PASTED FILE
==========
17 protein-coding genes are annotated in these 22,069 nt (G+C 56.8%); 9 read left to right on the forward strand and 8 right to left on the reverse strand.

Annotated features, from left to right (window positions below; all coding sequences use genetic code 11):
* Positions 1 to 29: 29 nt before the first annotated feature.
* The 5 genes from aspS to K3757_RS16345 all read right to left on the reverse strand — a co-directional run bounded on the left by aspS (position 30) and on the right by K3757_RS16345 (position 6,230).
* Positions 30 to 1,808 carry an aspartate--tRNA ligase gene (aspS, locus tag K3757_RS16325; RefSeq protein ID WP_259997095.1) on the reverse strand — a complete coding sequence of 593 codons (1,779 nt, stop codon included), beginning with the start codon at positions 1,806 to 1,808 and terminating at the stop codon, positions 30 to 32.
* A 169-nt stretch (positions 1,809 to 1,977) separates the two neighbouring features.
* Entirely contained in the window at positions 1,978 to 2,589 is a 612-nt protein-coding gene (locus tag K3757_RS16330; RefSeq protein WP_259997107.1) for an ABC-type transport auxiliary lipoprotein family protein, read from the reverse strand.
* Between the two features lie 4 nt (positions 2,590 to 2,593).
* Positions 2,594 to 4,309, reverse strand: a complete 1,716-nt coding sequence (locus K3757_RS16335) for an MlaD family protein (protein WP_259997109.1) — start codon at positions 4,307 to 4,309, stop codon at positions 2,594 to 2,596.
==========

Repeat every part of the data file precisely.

17 protein-coding genes are annotated in these 22,069 nt (G+C 56.8%); 9 read left to right on the forward strand and 8 right to left on the reverse strand.

Annotated features, from left to right (window positions below; all coding sequences use genetic code 11):
* Positions 1 to 29: 29 nt before the first annotated feature.
* The 5 genes from aspS to K3757_RS16345 all read right to left on the reverse strand — a co-directional run bounded on the left by aspS (position 30) and on the right by K3757_RS16345 (position 6,230).
* Positions 30 to 1,808 carry an aspartate--tRNA ligase gene (aspS, locus tag K3757_RS16325; RefSeq protein ID WP_259997095.1) on the reverse strand — a complete coding sequence of 593 codons (1,779 nt, stop codon included), beginning with the start codon at positions 1,806 to 1,808 and terminating at the stop codon, positions 30 to 32.
* A 169-nt stretch (positions 1,809 to 1,977) separates the two neighbouring features.
* Entirely contained in the window at positions 1,978 to 2,589 is a 612-nt protein-coding gene (locus tag K3757_RS16330; RefSeq protein WP_259997107.1) for an ABC-type transport auxiliary lipoprotein family protein, read from the reverse strand.
* Between the two features lie 4 nt (positions 2,590 to 2,593).
* Positions 2,594 to 4,309, reverse strand: a complete 1,716-nt coding sequence (locus K3757_RS16335) for an MlaD family protein (protein WP_259997109.1) — start codon at positions 4,307 to 4,309, stop codon at positions 2,594 to 2,596.